Nurse Offers Tips to Stay on Track With At-Home Cancer Treatments


There are now more oral cancer treatments than ever, highlighting the importance of patients independently taking their drugs as prescribed.

Keeping up with cancer treatments can be daunting, but is extremely important, explained Patricia Jakel, a clinical nurse specialist in the Solid Tumor Program at UCLA Medical Center.

As a breast cancer survivor herself, Jakel knows how difficult medication adherence can be. “I’m a breast cancer patient (who was) on treatment for the last four years. Oral adherence was not the best for me, so I have personal experience with it,” she said during a presentation at the 5th Annual School of Nursing Oncology Annual Meeting.

Jakel said that there can be many reasons why patients with cancer do not take their medicines as prescribed, from side effect worries to forgetfulness and “chemo brain,” which happens when cancer treatments affect a person’s memory, executive functioning, attention or ability to organize their thoughts.

“I used to be smart; I used to be really smart,” Jakel joked. “Chemo brain has really affected me. It doesn’t matter if you’re taking oral agents, (intravenous) agents or anti-estrogen agents. (Chemo brain) is really real to patients.”

Chemo brain can be curbed by brain exercises, such as crossword puzzles, though Jakel prefers to keep sharp by staying up to date on the latest developments in cancer. She also mentioned that acupuncture has helped her as well.

Jakel added that patients can use smartphone apps and alarms to remind them when to take their medicines. She remembers one patient used a phone service that made it seem that celebrities were calling.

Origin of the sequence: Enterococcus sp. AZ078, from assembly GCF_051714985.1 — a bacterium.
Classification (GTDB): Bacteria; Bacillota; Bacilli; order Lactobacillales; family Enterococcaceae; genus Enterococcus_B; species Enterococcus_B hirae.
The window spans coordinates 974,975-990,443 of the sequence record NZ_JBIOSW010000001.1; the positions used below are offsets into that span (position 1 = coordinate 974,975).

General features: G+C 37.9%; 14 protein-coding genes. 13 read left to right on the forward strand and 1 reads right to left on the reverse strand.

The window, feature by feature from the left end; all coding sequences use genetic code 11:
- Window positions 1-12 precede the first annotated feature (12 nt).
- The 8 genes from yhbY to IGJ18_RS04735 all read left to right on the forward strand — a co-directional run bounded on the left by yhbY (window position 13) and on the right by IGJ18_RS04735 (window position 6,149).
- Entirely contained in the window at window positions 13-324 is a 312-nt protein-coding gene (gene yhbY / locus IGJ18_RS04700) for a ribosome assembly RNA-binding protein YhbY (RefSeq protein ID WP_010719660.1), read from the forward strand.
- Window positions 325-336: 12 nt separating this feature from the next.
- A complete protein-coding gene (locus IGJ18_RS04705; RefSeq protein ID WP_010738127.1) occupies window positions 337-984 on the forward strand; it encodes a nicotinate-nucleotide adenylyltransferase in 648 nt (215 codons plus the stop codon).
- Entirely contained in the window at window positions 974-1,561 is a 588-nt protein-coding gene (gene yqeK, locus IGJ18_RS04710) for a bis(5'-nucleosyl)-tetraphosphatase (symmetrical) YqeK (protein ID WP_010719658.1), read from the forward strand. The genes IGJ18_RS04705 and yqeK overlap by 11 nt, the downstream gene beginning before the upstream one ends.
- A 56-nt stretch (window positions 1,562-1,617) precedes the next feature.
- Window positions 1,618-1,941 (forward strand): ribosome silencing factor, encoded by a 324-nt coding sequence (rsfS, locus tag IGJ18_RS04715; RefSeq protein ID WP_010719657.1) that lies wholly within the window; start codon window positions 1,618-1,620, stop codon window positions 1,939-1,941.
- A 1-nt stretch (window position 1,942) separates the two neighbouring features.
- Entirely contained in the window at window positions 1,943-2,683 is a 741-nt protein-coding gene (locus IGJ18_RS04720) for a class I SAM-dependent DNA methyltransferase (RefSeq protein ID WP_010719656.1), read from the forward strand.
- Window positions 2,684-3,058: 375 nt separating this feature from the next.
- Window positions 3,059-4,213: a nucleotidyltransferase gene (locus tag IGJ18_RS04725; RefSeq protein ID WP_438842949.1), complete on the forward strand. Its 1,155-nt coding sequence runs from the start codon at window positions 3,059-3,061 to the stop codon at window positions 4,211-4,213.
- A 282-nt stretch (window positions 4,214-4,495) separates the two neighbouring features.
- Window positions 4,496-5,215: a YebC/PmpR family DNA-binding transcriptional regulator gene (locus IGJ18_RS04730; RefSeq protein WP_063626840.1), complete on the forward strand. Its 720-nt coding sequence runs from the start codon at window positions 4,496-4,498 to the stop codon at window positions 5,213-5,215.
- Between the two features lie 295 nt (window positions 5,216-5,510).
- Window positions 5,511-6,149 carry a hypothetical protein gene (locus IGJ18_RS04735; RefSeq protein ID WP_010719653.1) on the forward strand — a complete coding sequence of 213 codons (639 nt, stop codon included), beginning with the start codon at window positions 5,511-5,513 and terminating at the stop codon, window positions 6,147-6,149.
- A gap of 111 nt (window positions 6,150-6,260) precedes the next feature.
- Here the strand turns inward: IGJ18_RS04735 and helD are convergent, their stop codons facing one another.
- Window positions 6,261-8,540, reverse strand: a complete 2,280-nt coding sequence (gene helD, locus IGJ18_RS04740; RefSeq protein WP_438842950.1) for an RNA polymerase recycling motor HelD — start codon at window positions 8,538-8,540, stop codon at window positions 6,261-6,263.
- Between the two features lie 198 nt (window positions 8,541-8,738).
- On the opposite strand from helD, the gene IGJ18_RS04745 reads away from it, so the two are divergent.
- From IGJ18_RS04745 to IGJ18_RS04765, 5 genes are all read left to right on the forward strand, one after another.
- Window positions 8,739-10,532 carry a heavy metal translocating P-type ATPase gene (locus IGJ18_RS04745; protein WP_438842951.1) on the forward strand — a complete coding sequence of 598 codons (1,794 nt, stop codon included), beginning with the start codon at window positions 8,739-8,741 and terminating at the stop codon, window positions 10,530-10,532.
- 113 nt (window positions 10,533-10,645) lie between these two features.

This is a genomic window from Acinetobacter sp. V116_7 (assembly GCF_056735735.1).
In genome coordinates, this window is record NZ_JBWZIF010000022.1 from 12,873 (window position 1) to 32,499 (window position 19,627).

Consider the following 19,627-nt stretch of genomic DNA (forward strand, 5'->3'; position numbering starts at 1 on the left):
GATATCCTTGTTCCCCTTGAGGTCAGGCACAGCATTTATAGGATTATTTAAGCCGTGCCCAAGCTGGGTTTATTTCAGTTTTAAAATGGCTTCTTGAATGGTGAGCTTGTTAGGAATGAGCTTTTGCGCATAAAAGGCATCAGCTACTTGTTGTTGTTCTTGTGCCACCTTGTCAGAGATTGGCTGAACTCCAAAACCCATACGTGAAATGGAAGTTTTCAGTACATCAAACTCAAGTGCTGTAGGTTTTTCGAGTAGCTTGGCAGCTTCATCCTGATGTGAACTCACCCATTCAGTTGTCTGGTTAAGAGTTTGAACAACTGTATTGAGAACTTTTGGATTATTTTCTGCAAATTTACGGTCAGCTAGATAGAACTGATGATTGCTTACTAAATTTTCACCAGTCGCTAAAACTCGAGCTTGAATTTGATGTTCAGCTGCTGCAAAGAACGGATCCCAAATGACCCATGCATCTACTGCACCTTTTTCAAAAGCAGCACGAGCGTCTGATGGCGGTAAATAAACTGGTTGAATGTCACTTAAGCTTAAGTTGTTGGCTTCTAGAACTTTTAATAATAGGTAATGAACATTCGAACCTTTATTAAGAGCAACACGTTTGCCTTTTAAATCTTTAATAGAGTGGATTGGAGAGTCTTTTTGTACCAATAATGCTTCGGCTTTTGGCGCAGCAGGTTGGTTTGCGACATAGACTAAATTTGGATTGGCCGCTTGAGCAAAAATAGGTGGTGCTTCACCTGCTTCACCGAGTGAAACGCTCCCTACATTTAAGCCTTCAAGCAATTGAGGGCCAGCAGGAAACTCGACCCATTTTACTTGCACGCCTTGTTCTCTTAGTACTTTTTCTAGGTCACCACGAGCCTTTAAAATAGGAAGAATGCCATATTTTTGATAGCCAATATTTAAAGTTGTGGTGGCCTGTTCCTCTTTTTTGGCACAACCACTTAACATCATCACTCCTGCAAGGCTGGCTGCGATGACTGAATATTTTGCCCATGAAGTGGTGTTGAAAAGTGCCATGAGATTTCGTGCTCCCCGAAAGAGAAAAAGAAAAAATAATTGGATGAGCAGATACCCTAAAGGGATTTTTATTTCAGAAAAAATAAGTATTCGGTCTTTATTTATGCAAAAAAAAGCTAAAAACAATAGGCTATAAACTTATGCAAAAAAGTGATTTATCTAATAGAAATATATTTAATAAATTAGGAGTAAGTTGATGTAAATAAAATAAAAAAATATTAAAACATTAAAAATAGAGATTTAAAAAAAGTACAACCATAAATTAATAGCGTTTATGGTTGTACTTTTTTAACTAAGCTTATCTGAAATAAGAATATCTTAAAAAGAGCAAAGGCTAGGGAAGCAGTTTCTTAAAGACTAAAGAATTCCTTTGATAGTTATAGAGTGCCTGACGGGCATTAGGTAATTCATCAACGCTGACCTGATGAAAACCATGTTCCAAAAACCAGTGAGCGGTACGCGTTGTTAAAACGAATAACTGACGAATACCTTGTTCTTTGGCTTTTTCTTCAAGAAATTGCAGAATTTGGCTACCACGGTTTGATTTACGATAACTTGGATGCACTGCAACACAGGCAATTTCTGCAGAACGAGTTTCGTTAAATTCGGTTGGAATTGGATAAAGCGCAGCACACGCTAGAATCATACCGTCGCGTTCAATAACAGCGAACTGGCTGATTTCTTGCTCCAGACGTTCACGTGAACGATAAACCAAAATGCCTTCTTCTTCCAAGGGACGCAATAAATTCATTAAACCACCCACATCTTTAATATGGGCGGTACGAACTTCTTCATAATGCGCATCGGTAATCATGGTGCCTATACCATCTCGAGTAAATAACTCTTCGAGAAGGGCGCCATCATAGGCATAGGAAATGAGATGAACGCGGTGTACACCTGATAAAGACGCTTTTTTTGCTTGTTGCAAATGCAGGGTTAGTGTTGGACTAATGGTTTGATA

“Every night at 9:00, President Obama would talk to her about her medication. And she thought that was just the funniest thing,” Jakel said.

But when it comes to keeping up with oral medicine regimens, chemo brain is only part of the equation. Jakel explained that about 20% to 30% of medication prescriptions are never filled, pointing toward a much bigger issue.

Many patients face cost barriers that make it difficult – or even impossible – to pay for their cancer treatments. However, there are nonprofits and programs run by drug companies that may be able to help decrease the cost.

Other patients may have psychosocial issues, like depression, anxiety or post-traumatic stress disorder, that make them not want to take their medicine. Additionally, Jakel mentioned that some people choose to stop taking their drugs as prescribed once they start feeling better. But this can lead to worse cancer outcomes and more issues down the line.

Caregivers should play a role as well.

“Make sure that education is done for the family and the caregiver,” Jakel said. “Hopefully the patient has a caregiver or a friend or family member helping them, because that’s critical for adherence.”

Patients should talk to their health care team if they are not taking their cancer treatments as prescribed. Being honest and upfront will likely lead to getting the help needed and the treatment back on track.

“Poor adherence decreases clinical benefits and overall effectiveness of the health care system,” she said. “So it not only affects the patient, but these patients who are non-adherence actually end up back in the hospital and end up with other complications.”

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